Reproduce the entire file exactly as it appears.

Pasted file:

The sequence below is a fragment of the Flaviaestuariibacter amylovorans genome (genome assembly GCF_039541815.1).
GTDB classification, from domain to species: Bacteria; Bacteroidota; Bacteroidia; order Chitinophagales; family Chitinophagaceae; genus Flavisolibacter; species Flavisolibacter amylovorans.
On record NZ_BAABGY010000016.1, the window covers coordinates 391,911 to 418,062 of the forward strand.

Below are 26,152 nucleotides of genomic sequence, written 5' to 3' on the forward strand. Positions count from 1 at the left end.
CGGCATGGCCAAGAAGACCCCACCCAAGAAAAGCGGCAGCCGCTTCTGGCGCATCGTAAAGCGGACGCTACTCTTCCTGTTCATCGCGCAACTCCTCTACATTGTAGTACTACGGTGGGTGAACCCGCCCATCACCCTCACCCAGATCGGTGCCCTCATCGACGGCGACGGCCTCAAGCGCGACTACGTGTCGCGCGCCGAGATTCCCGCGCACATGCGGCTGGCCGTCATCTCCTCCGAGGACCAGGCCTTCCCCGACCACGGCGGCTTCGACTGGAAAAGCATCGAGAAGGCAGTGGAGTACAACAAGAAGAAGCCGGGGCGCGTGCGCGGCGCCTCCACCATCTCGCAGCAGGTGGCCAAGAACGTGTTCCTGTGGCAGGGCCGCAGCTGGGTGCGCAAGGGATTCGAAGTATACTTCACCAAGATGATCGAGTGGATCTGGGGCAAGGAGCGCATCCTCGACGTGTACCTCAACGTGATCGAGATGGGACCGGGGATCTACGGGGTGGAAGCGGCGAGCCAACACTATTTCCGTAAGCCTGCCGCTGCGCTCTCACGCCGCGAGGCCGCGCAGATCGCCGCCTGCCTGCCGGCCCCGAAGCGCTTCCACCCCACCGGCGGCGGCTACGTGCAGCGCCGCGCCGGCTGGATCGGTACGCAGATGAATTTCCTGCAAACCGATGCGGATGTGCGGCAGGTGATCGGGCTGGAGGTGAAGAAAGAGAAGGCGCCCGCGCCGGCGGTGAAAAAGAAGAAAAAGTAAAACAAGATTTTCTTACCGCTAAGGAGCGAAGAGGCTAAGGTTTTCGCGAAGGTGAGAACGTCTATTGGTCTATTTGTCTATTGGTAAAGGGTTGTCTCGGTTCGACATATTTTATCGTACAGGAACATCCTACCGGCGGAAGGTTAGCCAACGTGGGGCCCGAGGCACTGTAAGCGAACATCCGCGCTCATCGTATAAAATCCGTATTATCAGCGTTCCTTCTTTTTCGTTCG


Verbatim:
The sequence below is a fragment of the Flaviaestuariibacter amylovorans genome (genome assembly GCF_039541815.1).
GTDB classification, from domain to species: Bacteria; Bacteroidota; Bacteroidia; order Chitinophagales; family Chitinophagaceae; genus Flavisolibacter; species Flavisolibacter amylovorans.
On record NZ_BAABGY010000016.1, the window covers coordinates 391,911 to 418,062 of the forward strand.

Below are 26,152 nucleotides of genomic sequence, written 5' to 3' on the forward strand. Positions count from 1 at the left end.
CGGCATGGCCAAGAAGACCCCACCCAAGAAAAGCGGCAGCCGCTTCTGGCGCATCGTAAAGCGGACGCTACTCTTCCTGTTCATCGCGCAACTCCTCTACATTGTAGTACTACGGTGGGTGAACCCGCCCATCACCCTCACCCAGATCGGTGCCCTCATCGACGGCGACGGCCTCAAGCGCGACTACGTGTCGCGCGCCGAGATTCCCGCGCACATGCGGCTGGCCGTCATCTCCTCCGAGGACCAGGCCTTCCCCGACCACGGCGGCTTCGACTGGAAAAGCATCGAGAAGGCAGTGGAGTACAACAAGAAGAAGCCGGGGCGCGTGCGCGGCGCCTCCACCATCTCGCAGCAGGTGGCCAAGAACGTGTTCCTGTGGCAGGGCCGCAGCTGGGTGCGCAAGGGATTCGAAGTATACTTCACCAAGATGATCGAGTGGATCTGGGGCAAGGAGCGCATCCTCGACGTGTACCTCAACGTGATCGAGATGGGACCGGGGATCTACGGGGTGGAAGCGGCGAGCCAACACTATTTCCGTAAGCCTGCCGCTGCGCTCTCACGCCGCGAGGCCGCGCAGATCGCCGCCTGCCTGCCGGCCCCGAAGCGCTTCCACCCCACCGGCGGCGGCTACGTGCAGCGCCGCGCCGGCTGGATCGGTACGCAGATGAATTTCCTGCAAACCGATGCGGATGTGCGGCAGGTGATCGGGCTGGAGGTGAAGAAAGAGAAGGCGCCCGCGCCGGCGGTGAAAAAGAAGAAAAAGTAAAACAAGATTTTCTTACCGCTAAGGAGCGAAGAGGCTAAGGTTTTCGCGAAGGTGAGAACGTCTATTGGTCTATTTGTCTATTGGTAAAGGGTTGTCTCGGTTCGACATATTTTATCGTACAGGAACATCCTACCGGCGGAAGGTTAGCCAACGTGGGGCCCGAGGCACTGTAAGCGAACATCCGCGCTCATCGTATAAAATCCGTATTATCAGCGTTCCTTCTTTTTCGTTCG